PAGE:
II. Problems internal to markets: inefficiency and market “failures” Defenders of free markets and capitalism as a social order do not primarily defend these institutions because they embody the moral principle of maximizing individual freedom, but rather because these institutions are also supposed to promote the general welfare. Many people may concede that markets may be unfair in some ways, that real freedom is limited for many people within capitalism, but still believe that maximally free markets
2 For a good discussion of the sense in which the employment contract, in spite of its apparently voluntary character, still reflects a form of unfreedom, see G. A. Cohen, The Structure of Proeltarian Unfreedom, Philosophy and Public Affairs 12 (1983), pp.3-33 For a discussion of the problematic relationship of managerial authority to individual freedom, see Robert Dahl, A Preface to Economic Democracy (Berkeley, University of California Press: 1985)
Chapter 4. The Market: how it actually works
based on private property are the surest route to efficiency and improvements in the general welfare.
It is certainly the case that markets are often pretty efficient and that private ownership of firms can often “deliver the goods”. But this is a seriously incomplete picture. There are many circumstances in which markets fail and important instances where they do a terrible job. Our ultimate conclusion will be that if one wants to realize to the greatest extent possible the values of efficiency, then the ideal should not be the free market of unregulated capitalism, but democratically accountable markets. In the case of Contemporary American Society this would require a dramatic revitalization of democracy and strengthening of the “affirmative state”.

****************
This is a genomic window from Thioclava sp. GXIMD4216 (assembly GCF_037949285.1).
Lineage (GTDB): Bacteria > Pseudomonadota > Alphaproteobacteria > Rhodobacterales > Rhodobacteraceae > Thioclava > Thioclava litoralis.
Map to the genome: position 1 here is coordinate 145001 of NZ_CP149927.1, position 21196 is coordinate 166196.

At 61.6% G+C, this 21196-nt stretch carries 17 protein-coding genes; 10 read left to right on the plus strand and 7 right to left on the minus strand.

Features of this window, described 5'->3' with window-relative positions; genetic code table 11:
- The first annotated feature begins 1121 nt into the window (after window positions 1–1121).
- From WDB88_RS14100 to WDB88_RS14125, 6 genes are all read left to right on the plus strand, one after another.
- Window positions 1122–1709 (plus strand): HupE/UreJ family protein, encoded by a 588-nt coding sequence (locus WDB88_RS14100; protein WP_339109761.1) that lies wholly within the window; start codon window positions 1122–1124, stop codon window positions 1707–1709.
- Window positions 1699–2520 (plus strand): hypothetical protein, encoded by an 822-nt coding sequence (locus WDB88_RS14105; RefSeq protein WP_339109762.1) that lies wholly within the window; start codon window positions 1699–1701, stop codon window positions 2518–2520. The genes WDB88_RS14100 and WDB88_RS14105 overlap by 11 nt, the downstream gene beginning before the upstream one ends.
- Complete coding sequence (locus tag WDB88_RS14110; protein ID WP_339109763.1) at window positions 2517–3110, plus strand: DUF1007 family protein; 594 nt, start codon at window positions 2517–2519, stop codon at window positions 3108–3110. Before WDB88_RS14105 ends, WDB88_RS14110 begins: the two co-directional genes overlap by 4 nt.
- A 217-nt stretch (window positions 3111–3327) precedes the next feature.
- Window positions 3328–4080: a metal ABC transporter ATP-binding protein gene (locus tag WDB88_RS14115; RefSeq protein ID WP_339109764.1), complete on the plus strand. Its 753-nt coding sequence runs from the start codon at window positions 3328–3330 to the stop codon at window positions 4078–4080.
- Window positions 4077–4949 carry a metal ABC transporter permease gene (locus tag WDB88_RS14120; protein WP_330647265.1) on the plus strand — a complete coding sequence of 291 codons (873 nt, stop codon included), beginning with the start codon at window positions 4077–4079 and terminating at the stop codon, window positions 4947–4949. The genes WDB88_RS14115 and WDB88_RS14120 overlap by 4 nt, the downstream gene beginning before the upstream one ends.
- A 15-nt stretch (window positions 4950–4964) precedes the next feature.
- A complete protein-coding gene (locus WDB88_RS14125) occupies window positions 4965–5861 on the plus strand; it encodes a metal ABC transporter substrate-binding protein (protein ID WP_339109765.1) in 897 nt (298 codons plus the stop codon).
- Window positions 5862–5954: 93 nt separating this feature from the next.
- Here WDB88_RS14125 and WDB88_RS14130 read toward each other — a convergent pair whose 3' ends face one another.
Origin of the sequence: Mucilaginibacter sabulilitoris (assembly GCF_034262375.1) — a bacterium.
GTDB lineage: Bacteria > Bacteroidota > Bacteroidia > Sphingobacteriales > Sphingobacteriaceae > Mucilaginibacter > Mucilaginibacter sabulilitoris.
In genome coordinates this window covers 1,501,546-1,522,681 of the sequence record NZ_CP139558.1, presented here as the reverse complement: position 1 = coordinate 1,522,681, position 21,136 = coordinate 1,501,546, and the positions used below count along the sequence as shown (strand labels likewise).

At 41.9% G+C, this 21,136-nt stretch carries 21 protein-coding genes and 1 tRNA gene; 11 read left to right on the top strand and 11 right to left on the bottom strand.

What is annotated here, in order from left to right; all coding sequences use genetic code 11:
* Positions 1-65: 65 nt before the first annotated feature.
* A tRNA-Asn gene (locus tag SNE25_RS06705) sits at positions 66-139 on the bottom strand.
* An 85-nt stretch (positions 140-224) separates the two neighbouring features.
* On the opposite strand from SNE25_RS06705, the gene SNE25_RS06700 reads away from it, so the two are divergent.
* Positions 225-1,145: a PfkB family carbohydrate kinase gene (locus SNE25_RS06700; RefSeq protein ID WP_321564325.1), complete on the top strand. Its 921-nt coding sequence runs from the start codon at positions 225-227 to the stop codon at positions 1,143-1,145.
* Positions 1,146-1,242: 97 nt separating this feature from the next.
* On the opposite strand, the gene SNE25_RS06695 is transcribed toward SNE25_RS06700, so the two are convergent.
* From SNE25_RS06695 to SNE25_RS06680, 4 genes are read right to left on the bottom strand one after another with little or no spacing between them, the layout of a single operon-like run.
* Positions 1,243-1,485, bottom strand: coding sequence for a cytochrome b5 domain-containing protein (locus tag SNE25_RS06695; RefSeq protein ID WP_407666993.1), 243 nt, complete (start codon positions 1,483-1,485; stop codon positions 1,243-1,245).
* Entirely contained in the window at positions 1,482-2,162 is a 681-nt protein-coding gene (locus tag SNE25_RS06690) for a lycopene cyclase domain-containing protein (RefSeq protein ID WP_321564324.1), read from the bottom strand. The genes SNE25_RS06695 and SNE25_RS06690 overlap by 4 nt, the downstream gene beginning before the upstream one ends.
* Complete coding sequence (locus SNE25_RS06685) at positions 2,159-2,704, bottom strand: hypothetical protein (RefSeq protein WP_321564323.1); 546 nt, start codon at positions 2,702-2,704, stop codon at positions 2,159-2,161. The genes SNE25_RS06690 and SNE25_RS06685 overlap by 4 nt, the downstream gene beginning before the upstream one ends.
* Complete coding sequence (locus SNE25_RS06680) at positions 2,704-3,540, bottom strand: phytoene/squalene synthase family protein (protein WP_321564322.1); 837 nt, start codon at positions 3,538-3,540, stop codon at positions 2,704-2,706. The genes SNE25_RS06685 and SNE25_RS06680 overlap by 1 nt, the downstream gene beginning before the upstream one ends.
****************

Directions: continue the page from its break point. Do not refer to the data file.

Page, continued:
In order to get to this conclusion we need to understand more systematically the problems and dilemmas of capitalist markets, and this will require more discussion of some basic ideas and concepts in economics and economic sociology. This will be the task of the rest of this chapter. This will be followed in Chapters 5-8 with a more empirical discussion of market inefficiency in several important domains of economic activity.
We will examine five problems in the functioning of capitalist markets that can generate significant economic and social inefficiency: